The first dinosaur models were made by Benjamin Waterhouse Hawkins of England in 1854. He made and sold plaster-cast dinosaurs through the Ward's catalogue of scientific supplies. His original models included Igauanodon, Hylaeosaurus, Megalosaurus, Plesiosaurus and Ichthyosurus. The first dinosaur used for adult amusement was a life-size model of an Iguanodon (made of concrete by Hawkins) that was used to house a dinner party for scientists (including Richard Owen, who coined the term dinosaur) at a major exhibition in London, England, in 1854. The invitations to the party were sent on fake pterodactyl wings..

Helicoprion was an ancient fish from the Late Paleozoic (it appeared during the Carboniferous period, about 345 million years ago). This predatory fish is known only from fossilized teeth; it probably had a cartilaginous body (which does not fossilized well and is possibly why a fossil skeleton from this fish has not been found). Helicoprion was probably related to sharks or was a shark itself. It had big, flattened teeth that were probably used for crushing shellfish and arthropods. These teeth grew in a series of coiled whorls; new teeth relaced broken and worn-out teeth, but the old ones went inside the jaw. These fossilized teeth have been found worldwide. Classification: Family Edestidae

Sue Hendrickson (December 2, 1949 - ) is a self-taught fossil hunter (specializing in fossil inclusions in amber), marine archaeologist, adventurer and explorer. In South Dakota in 1990, Hendrickson found the remarkable Tyrannosaurus rex fossil that is now known as Sue. This Tyrannosaurus rex fossil is the largest and most complete Tyrannosaurus rex found to date. Sue (the fossil) is now displayed at the Field Museum in Chicago, Illinois, USA.

(pronounced hen-o-dus) Henodus was a marine reptile about 3.25 feet (1 m) long. It was not a dinosaur, but a placodont. It had no teeth, but used its hard, horny beak to get and crush shellfish. It had a box-like head, 4 legs, a short, pointed tail, and a flat body. It was protected from predators, like Ichthyosaurs, by bony plates that formed a shell on its back and stomach. Although it resembled a turtle, it was not closely related to turtles. It lived during the late Triassic Period, when it swam in the Tethys Sea. Fossils have been found in Germany. Classification: Order Placondontia, Family Henodontidae (armored placodonts).

An animal that feeds only on plants, and is specially adapted to be able to extract nutrition from tough foliage.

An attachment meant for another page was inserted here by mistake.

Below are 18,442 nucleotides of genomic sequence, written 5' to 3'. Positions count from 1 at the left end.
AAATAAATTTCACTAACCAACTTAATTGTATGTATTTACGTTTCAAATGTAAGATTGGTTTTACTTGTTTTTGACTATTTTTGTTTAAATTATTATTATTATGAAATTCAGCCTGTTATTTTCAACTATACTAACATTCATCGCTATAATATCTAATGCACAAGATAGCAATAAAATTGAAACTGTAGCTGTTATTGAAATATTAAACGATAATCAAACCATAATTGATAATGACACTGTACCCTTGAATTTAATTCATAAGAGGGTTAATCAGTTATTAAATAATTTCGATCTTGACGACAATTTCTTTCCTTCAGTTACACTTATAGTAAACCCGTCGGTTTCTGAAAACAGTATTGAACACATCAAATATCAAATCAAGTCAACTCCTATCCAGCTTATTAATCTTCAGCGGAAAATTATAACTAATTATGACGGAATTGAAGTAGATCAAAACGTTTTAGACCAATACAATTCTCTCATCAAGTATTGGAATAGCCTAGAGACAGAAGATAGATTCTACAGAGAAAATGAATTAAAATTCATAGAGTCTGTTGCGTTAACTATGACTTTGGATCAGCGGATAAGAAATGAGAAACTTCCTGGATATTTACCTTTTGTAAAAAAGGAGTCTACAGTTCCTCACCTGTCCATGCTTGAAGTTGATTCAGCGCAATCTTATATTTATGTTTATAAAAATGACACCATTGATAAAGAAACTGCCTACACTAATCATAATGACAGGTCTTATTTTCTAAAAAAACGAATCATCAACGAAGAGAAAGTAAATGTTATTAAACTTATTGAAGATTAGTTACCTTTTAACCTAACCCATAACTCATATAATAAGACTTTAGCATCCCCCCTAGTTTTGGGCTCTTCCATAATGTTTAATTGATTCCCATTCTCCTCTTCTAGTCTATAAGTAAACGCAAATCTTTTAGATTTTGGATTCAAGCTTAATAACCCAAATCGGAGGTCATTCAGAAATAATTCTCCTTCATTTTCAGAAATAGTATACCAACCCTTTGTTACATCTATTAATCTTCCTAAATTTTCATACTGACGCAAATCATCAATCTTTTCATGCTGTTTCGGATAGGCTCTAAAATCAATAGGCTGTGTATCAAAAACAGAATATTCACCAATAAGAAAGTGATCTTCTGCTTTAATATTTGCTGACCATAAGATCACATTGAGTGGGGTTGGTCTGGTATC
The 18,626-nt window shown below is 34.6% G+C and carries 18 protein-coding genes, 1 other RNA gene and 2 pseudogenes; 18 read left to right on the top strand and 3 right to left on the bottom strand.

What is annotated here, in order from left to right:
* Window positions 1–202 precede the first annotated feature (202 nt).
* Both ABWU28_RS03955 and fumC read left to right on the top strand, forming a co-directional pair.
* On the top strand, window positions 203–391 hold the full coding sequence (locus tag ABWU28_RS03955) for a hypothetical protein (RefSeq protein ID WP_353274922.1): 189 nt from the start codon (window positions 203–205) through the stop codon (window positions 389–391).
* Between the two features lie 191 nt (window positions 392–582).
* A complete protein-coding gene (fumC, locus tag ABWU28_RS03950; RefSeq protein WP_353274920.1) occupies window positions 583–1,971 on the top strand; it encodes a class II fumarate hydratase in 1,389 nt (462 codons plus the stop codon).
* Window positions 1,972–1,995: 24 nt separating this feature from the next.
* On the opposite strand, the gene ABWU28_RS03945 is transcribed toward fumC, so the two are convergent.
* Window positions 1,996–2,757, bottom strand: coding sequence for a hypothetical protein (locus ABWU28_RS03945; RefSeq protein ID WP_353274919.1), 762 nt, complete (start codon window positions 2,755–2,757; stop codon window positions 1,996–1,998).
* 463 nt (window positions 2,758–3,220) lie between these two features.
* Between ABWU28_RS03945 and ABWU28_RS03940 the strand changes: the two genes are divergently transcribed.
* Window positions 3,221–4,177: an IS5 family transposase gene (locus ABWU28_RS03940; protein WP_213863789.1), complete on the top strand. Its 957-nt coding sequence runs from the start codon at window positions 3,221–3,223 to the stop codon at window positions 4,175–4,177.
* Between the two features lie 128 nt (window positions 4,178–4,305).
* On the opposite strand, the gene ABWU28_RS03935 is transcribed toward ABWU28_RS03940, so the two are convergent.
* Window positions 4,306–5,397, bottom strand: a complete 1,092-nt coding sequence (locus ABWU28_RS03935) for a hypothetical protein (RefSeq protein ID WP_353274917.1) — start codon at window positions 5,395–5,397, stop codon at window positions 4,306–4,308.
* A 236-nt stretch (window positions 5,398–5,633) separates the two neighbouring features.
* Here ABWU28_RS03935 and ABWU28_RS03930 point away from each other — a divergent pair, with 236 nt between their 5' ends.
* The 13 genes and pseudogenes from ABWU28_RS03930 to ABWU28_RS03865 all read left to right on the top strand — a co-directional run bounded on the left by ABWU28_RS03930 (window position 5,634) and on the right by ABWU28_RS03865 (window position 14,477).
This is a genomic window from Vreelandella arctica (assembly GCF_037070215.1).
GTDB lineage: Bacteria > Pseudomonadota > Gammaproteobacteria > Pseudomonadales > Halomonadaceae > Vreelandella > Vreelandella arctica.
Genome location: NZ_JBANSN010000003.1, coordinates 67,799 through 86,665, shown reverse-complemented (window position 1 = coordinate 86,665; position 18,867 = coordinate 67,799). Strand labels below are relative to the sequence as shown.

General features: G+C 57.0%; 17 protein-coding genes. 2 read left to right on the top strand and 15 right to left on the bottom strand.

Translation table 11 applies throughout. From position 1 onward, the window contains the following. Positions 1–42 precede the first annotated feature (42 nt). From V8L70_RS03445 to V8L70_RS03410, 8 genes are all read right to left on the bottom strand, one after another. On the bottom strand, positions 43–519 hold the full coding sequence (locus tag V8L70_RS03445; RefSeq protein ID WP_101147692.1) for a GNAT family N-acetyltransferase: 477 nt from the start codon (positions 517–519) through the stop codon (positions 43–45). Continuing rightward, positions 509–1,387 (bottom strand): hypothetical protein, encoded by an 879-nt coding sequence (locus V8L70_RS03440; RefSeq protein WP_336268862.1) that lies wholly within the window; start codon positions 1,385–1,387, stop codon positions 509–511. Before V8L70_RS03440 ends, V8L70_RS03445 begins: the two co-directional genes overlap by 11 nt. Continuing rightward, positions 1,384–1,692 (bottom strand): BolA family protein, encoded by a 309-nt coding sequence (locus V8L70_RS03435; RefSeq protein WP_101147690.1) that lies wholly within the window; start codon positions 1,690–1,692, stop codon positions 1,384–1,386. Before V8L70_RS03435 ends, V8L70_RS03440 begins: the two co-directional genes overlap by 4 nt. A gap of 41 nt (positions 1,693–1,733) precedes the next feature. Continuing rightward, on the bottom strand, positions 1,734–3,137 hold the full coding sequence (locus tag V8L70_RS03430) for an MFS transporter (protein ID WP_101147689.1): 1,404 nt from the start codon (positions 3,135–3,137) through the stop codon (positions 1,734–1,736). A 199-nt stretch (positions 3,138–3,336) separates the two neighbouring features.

Herrerasaurus was a late Triassic archosaur from about 230 million years ago. It was a speedy bipedal carnivore, 5 m long and weighing about 300 kg, with a short neck and large head. This was one of the first flesh-eating dinosaurs and is known from several skeletons found in Argentina.

(pronounced HES-per-OR-nis) Hesperornis (meaning: "western bird") was an early, flightless bird that lived during the late Cretaceous Period. This diving bird was about 3 feet (1 m) long and had webbed feet, a long, toothed beak, and strong legs. Although it couldn't fly, it was probably a strong swimmer and likely lived near coastlines and ate fish. Fossils have been found in North America. Hesperornis was named by paleontologist O. Marsh in 1872 from fossils found near the Smoky Hill River in Kansas, USA.

(pronounced hes-PARE-uh-SAWR-us) Hesperosaurus (meaning: "western lizard," and originally called Hesperisaurus) was a primitive stegosaurid dinosaur that had a single row of rounded plates running down its back; it also had four bony spikes (thagomizers) at the end of the tail. This plant-eating dinosaur lived during the late Jurassic Period, roughly 150 million years ago. Fossils have been found in the Morrison Formation, Jackson County, Wyoming, USA, North America. The type species is Hesperisaurus mjosi; it was named by paleontologists K. Carpenter et al. in 2001.

(pronounced HET-er-oh-CROW-knee) heterochrony (meaning: "differeny time") is a evolutionary (genetically determined) change in the timing of developmental events or a change in the growth rate, as compared to the same events in ancestors. For example, the time it takes to grow to adulthood may change over time.

(pronounced HET-er-oh-DON-toh-SAWR-us) Heterodontosaurus (meaning: "different-tooth lizard") was an early ornithischian dinosaur. It was an herbivore with three different types of teeth. This lightly-built plant-eater was up to 4 ft (1.2 m) long and weighed perhaps 10 kg. It lived during the early Jurassic Period, about 208-200 million years ago. The type species is H. tucki. Heterodontosaurus was named by Crompton and Charis in 1962.

(pronounced HET-er-oh-TROFE) A heterotroph (or consumer) is a living thing that eats other living things to survive. It cannot make its own food (unlike plants, which are autotrophs). Animals are heterotrophs.